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University lecturers vote for industrial action

By Phebe Williams Oct 31, 2022
Lecturers protestingLecturers are striking for better pay. Photo: James Fraser/Shutterstock

Members of the University and College Union (UCU) have voted for strike action which the union warn could bring the higher education sector to a standstill.

Kingston University UCU members voted in the ballot among a total of 70,000 UCU members from 150 universities across the country in a dispute over pay and working conditions. Dates for the action are yet to be decided.

History was made as the University and College union (UCU) become the first union in the education sector to win a national mandate since the introduction of restrictive laws in 2016.

The General Secretary of the UCU Jo Grady said: “Today history has been made by our members in universities, who in huge numbers have delivered an unprecedented mandate for strike action.”

kingston UCU flag
Kingston UCU flag outside the university on a previous strike day. Photo: Phebe Williams

On the ballot question on pay and working conditions “Are you prepared to take industrial action consisting of strike action?” 30,088 ballots were returned in favour, meaning 81.14% of UCU member voters said yes to industrial action.

The Northern Ireland vote was not far behind with 78.99% voters saying yes.

Grady said: “The vice-chancellors who run universities have repeatedly and in a coordinated fashion come after our members. Well, now it’s 150 bosses against 70,000 university workers, who are ready and willing to bring the entire sector to a standstill if serious negotiations don’t start very soon.”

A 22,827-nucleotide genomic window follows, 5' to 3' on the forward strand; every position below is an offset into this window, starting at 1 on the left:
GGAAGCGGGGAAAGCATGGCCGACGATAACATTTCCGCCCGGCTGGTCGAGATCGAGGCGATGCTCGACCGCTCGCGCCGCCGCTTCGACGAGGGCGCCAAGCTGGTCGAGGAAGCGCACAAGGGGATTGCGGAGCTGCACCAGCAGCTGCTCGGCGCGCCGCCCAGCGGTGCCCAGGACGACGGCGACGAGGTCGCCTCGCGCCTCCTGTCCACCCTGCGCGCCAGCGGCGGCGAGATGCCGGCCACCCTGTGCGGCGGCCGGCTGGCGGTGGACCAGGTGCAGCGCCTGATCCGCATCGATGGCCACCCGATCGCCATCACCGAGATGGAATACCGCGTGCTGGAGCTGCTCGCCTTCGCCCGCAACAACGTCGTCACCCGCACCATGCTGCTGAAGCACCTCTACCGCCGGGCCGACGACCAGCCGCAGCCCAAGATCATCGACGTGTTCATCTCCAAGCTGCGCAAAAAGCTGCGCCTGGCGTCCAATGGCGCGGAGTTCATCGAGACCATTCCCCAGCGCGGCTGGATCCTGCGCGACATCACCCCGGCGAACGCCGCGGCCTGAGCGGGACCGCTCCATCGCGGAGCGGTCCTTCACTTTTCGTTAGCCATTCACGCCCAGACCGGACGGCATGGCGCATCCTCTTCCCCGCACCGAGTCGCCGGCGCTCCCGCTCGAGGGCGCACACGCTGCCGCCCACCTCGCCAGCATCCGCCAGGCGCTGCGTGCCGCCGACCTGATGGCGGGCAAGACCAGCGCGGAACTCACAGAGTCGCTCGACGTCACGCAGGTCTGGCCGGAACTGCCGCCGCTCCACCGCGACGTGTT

Following the result each UCU university branch will be holding an urgent branch meeting.

The Kingston branch on Twitter called the result “a historic result in defiance of laws which are designed for such results to fail”. They said: “Let’s use it wisely to exert targeted pressure to steer our sector off its disastrous course.”

This year university staff received a 3% pay rise at a time when inflation has hit 10%.

As well as halting the decline in pay in real terms, the UCU is demanding that employers agree to a framework to eliminate precarious employment practices and casualised contracts, including zero hours contracts, from higher education; converting hourly paid staff onto fractional contracts; agreeing national guidance to end the outsourcing of support services in higher education and to bring staff into in-house employment.

Raj Jethwa, the chief executive of the Universities and Colleges Employers Association, said: “While threatening industrial action will not create new money for the sector, UCEA and its member HE institutions want to work with UCU and other trade unions to support staff and students and to avoid disruptive industrial action. However, there needs to be a realistic
assessment of what is possible.”

By Phebe Williams

Editor / Reporter Interests include - telling stories, arts and entertainment, books, magazines and Formula 1

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